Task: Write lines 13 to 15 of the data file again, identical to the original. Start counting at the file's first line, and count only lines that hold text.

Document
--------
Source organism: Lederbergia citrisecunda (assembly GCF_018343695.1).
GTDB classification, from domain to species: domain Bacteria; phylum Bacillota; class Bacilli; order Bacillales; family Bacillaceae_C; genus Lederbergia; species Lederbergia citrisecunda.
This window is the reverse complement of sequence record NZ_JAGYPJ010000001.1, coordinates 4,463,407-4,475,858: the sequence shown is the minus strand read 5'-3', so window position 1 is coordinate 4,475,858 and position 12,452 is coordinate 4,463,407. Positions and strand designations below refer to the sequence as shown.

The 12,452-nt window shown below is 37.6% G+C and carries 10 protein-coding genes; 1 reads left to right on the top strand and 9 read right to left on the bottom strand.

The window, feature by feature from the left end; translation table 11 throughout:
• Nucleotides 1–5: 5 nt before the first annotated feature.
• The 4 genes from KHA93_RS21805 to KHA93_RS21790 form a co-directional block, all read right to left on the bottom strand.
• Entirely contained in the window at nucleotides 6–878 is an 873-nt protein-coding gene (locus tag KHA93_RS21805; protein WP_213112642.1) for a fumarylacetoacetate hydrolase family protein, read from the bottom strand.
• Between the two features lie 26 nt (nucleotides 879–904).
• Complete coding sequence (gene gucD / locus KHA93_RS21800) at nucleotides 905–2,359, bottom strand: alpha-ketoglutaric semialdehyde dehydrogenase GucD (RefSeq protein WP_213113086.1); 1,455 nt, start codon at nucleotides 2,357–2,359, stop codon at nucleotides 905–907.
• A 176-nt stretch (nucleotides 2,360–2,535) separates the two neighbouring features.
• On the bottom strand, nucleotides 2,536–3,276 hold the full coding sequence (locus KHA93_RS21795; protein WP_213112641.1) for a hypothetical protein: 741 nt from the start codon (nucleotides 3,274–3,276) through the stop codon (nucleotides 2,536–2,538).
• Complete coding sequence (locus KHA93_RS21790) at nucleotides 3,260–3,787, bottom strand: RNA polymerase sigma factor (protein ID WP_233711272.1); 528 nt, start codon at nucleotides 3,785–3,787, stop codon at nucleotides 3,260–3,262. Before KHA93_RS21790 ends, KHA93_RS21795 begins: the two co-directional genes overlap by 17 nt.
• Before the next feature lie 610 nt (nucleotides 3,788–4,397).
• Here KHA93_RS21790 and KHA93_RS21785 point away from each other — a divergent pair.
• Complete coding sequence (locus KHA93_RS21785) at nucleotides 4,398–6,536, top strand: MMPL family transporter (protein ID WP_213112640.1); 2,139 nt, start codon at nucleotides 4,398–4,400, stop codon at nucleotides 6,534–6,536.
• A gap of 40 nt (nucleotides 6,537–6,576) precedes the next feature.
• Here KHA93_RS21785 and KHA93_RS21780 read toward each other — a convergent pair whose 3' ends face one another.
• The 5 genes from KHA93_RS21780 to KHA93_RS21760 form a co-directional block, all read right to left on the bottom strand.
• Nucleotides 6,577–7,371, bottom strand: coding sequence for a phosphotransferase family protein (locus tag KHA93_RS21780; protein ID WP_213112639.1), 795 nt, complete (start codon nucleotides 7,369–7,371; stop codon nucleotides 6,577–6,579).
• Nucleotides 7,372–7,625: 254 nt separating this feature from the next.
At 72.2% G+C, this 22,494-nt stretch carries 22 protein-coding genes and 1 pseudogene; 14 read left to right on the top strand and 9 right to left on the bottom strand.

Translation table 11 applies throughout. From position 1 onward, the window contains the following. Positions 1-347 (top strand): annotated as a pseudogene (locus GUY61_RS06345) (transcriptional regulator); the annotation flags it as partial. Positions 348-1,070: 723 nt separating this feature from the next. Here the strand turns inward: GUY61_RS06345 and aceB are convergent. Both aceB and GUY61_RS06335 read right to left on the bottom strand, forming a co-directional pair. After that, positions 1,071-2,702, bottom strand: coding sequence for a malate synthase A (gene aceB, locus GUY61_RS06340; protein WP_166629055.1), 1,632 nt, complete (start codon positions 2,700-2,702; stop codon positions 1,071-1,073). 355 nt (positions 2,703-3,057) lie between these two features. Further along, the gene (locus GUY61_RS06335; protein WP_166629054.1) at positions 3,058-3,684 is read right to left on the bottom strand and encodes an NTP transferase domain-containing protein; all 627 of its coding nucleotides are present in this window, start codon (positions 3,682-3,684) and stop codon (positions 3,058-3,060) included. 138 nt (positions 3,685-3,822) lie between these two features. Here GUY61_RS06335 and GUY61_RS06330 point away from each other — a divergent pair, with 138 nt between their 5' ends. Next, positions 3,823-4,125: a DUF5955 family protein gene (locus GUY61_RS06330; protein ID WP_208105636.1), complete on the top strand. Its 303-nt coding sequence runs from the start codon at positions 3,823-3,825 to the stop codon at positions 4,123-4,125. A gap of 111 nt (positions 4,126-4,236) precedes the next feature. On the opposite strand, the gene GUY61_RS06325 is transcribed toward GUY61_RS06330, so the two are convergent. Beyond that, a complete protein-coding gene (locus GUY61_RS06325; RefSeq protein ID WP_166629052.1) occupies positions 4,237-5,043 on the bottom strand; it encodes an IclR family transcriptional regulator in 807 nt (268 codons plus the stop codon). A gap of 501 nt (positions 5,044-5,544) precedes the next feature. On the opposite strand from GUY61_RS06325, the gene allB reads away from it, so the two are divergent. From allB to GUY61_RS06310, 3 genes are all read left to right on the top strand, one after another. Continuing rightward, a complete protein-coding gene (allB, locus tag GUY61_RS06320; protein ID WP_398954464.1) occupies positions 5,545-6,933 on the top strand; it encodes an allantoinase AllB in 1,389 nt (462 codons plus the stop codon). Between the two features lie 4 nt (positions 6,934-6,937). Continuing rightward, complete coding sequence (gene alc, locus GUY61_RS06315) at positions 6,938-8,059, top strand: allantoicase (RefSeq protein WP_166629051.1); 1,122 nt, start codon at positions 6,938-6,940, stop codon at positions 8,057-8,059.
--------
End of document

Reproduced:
• Complete coding sequence (locus KHA93_RS21790) at nucleotides 3,260–3,787, bottom strand: RNA polymerase sigma factor (protein ID WP_233711272.1); 528 nt, start codon at nucleotides 3,785–3,787, stop codon at nucleotides 3,260–3,262. Before KHA93_RS21790 ends, KHA93_RS21795 begins: the two co-directional genes overlap by 17 nt.
• Before the next feature lie 610 nt (nucleotides 3,788–4,397).
• Here KHA93_RS21790 and KHA93_RS21785 point away from each other — a divergent pair.